Speaker shares story of living with HIV for World AIDS Day
As part of Grand Valley State University's participation in World AIDS Day, the university hosted guest speaker LeSherri James on Friday, Dec. 1, to speak about her experience living with HIV.
Following day-long events, including free HIV screening and the opportunity to sign a banner with encouraging words for those living with HIV/AIDS, participants were welcomed to Rooms 2215/2216 of the Kirkhof Center to engage with James.
Unlike most keynote speakers, James didn’t stand in front of a room full of people giving a presentation. Instead, all the seats in the room were arranged in a circle, and James spoke of her children and personal experiences as an HIV-positive woman.
The floor was opened to questions, and attendees were encouraged to ask whatever they wanted. James believes the best way to learn about topics such as HIV is through active conversation.
Much of the conversation focused on the stigma that HIV-positive people face, as well as the fact that it’s very manageable to live with HIV and not expose anyone else to it.
“I face a lot of stigma just around being HIV positive,” James said. “If it’s on social media, I can give them a link, and they can read it themselves, but if I’m experiencing it from my family, I have to literally cut myself from them to protect my kids. I’ve been HIV positive for 17 years, and I haven’t exposed anyone, even though I have two kids.
"I’m undetectable, and I take my medicine, and I make sure people have a choice.”
Attendees participated in the event for many reasons and potentially left with a new awareness and perspective on the virus and those who live with it.
“I actually heard about this from one of my friends, and then I looked it up on Grand Valley’s website,” said Jaimik Trivedi, a junior computer science major and international student at GVSU. “I read about the topic, and that really made me to want to come. For all my life, I’ve heard people talking about HIV, but I’d never really had a great idea about what that is, and I just wanted to have more insight and know more about it.”
Nicole Bidigare, a sophomore advertising and public relations major at GVSU, experienced a change of perspective on the virus as a result of attending the event.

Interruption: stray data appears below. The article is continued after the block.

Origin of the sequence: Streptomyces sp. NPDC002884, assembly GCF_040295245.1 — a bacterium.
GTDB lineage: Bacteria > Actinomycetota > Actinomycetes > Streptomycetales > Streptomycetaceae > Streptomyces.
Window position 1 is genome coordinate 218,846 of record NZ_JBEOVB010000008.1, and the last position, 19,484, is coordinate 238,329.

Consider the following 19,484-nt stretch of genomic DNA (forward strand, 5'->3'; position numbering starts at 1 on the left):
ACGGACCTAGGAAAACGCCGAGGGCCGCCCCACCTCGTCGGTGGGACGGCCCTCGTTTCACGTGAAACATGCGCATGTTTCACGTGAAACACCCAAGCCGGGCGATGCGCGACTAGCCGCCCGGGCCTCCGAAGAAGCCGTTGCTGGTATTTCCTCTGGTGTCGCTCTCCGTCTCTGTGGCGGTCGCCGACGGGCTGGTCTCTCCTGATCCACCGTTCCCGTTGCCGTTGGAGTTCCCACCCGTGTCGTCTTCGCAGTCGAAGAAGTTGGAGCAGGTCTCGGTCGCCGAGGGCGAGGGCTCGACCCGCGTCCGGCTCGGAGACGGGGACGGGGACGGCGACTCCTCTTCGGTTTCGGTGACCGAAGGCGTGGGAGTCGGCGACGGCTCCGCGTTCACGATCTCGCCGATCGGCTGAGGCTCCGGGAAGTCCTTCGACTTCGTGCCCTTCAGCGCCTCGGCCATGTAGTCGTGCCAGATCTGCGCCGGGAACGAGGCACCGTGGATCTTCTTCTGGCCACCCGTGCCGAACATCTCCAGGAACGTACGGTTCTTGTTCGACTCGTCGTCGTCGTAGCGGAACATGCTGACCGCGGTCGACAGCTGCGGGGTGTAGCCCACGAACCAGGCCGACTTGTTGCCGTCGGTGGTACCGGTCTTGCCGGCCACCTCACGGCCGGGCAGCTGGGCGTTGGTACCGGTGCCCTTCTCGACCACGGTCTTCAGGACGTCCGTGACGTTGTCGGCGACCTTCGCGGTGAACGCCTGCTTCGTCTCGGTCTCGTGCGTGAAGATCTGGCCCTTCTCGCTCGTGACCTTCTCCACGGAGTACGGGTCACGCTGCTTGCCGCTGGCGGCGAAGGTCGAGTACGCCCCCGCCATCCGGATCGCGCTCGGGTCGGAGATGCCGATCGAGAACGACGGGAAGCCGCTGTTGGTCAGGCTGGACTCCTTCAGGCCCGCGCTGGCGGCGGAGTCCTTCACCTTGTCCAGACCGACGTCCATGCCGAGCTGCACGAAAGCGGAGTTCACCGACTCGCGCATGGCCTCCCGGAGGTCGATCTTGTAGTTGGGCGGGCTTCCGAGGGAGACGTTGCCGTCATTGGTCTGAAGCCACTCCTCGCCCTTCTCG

“When I saw this (HIV) was the subject, I was kind of like, ‘Oh, it’s something about this,’ but then coming in here and seeing and hearing a woman’s experience about it, there’s nothing to be afraid of,” she said.
Some of the students in attendance even left the event with an urge to learn more about life with HIV/AIDS and to educate others about it.
“After this speech, I definitely know more than I did when I came here about HIV, so I will definitely try to share what I learned today,” Trivedi said. “With that, I am just more curious, and I definitely want to know and read much more about HIV so that some day, if I come across someone who has HIV, I know that I am the one who needs to give him support and who is the friend that they need.”
Those interested in more information regarding HIV/AIDS can visit any one of the five social justice centers on GVSU’s campus.
Those who missed the event but are interested in learning about James’ story can visit www.aidschicago.org/page/news/inside-story/pregnant-homeless-and-hiv-positive.
“More than anything else, I think I’m going to take away the courage that the patient has,” Trivedi said. “The speaker herself has HIV—she’s had it for more than 17 years now—and just the way she holds her head high, she fights with the whole world, and she protects her kids like their superhero.”